Numbers, charts, and words to help you make choices

Within the lifetime of a video production the actual media files being used often pass between several different formats that are best suited for the task at hand. For event production, digital signage, film production and other areas where HD and ultra high resolution video is being used, three of the most commonly used compression formats are H.264, ProRes and HAP.

Each of these codecs is optimized for a different task:

Codec Benchmarks

Typically every video encoding is a trade-off between the amount of disk access needed to read the file, the amount of work that your computer needs to do to decode the file and how close each frame is to its original pixel data. Some formats are optimized to be very small so that they can be used for streaming or download, sacrificing quality or performance. When archiving video a preference may be given to high quality or lossless codecs. For event production often the goal is to have the smoothest playback at the highest possible resolutions or the ability to mix between several pieces of media in real-time, even if it means larger file sizes and loss in quality.

The file size and corresponding amount of CPU usage required to work with media files often varies heavily depending on the complexity of the encoded imagery. For these benchmarks we've compared two extreme cases, a completely blank video file and a file of complete noise, along with an average value computed by comparing a variety of different reference movies to give an idea of the expected data-rate ranges and performance.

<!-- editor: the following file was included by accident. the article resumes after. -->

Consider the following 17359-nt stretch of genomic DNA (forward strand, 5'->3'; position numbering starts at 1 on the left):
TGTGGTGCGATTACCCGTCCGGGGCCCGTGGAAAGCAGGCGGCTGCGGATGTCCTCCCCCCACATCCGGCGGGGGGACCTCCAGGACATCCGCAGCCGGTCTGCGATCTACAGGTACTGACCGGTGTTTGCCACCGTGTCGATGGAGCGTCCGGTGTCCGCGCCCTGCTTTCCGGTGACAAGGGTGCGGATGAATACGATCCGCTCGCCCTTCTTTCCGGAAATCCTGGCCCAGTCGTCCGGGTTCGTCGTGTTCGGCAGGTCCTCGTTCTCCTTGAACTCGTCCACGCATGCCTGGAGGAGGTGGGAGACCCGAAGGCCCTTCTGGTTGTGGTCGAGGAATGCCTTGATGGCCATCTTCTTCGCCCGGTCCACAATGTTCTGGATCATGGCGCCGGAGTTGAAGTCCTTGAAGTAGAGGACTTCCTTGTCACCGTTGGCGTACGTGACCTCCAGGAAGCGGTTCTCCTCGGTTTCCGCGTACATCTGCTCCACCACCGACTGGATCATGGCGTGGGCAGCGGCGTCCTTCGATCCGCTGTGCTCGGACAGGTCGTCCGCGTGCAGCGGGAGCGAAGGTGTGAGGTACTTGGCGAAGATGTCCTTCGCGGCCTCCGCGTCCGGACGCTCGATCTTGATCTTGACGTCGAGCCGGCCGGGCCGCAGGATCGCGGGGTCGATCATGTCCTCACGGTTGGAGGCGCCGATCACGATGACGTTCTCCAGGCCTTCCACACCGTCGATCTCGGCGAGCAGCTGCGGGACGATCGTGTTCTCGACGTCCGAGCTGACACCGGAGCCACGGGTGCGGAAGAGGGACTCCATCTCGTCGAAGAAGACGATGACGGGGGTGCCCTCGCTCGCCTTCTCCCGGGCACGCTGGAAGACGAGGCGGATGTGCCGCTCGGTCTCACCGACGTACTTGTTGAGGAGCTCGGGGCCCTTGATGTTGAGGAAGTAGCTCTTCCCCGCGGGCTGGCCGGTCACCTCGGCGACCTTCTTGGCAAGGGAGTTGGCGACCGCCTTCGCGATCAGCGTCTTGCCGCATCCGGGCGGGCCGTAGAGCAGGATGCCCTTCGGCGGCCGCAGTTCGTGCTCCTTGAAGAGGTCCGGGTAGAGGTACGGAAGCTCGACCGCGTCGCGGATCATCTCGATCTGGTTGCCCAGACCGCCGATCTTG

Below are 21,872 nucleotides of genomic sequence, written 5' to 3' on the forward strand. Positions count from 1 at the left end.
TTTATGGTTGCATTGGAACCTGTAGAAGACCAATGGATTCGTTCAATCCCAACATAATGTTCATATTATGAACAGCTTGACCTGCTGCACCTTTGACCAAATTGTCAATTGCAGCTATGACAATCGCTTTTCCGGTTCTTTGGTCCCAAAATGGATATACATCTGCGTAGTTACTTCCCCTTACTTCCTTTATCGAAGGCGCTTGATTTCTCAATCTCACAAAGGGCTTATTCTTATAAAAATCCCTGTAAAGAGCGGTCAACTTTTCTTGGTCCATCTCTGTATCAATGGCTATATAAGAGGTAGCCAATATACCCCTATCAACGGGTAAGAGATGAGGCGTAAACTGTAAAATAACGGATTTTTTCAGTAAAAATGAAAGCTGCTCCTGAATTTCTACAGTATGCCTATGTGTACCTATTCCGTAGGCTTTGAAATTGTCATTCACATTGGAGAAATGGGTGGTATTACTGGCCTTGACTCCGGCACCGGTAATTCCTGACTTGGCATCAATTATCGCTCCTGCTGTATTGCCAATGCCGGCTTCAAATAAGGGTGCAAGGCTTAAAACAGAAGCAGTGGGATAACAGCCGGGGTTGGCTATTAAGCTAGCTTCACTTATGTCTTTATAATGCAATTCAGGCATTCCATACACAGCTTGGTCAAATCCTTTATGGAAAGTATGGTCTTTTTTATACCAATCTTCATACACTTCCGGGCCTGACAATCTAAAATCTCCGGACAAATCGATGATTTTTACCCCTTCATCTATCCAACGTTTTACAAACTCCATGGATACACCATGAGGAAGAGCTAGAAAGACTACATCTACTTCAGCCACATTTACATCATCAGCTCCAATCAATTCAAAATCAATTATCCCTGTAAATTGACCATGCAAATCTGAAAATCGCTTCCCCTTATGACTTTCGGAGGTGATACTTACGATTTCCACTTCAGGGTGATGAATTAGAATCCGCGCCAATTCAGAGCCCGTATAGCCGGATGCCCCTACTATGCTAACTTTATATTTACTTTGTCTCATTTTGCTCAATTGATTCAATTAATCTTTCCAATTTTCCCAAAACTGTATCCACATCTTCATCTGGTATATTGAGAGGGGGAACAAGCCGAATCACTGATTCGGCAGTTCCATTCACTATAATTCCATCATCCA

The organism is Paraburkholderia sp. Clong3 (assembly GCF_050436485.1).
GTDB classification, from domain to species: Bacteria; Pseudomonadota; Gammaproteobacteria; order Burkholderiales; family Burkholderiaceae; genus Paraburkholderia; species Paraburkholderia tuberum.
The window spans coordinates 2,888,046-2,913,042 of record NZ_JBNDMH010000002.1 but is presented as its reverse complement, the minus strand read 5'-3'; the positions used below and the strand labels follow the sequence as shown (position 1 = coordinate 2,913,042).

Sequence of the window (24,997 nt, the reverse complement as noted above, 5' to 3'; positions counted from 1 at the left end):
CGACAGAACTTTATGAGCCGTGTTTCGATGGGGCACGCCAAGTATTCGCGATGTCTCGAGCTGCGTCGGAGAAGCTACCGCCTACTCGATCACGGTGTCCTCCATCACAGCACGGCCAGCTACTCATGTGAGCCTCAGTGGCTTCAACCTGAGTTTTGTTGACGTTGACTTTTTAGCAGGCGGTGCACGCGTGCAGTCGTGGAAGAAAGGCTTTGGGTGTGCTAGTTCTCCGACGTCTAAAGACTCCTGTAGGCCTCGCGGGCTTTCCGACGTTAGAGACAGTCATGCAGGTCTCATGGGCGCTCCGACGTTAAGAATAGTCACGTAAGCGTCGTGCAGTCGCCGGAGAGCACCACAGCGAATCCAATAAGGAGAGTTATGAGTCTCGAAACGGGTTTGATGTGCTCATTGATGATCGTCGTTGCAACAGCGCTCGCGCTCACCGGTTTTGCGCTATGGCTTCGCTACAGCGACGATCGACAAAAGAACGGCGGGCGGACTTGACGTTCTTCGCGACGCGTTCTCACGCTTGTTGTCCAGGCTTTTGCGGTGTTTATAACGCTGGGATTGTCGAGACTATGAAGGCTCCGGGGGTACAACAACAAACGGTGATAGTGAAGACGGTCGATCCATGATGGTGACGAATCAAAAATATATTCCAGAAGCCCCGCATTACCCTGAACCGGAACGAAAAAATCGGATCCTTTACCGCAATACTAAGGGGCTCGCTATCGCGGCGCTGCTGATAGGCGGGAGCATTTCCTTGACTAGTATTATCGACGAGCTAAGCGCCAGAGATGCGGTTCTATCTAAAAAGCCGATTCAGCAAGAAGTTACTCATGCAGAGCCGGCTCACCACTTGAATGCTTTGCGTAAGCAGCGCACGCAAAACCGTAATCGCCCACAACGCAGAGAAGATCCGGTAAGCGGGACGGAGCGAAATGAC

While H.264 and ProRes are fine for basic media playback, the HAP codecs were designed for the situations that call for working with multiple layers of HD movies and larger ultra-HD resolutions. When using HAP most of the work for decoding the video frames during movie playback is handled by system graphics card, freeing up the CPU to perform other tasks.

File size

On average file sizes for HAP and HAP Q are often comparable to ProRes 422 – sometimes they will be bigger, sometimes smaller. For situations where an alpha channel is needed the HAP Alpha and HAP Q Alpha codecs can provide significant savings over ProRes 4444.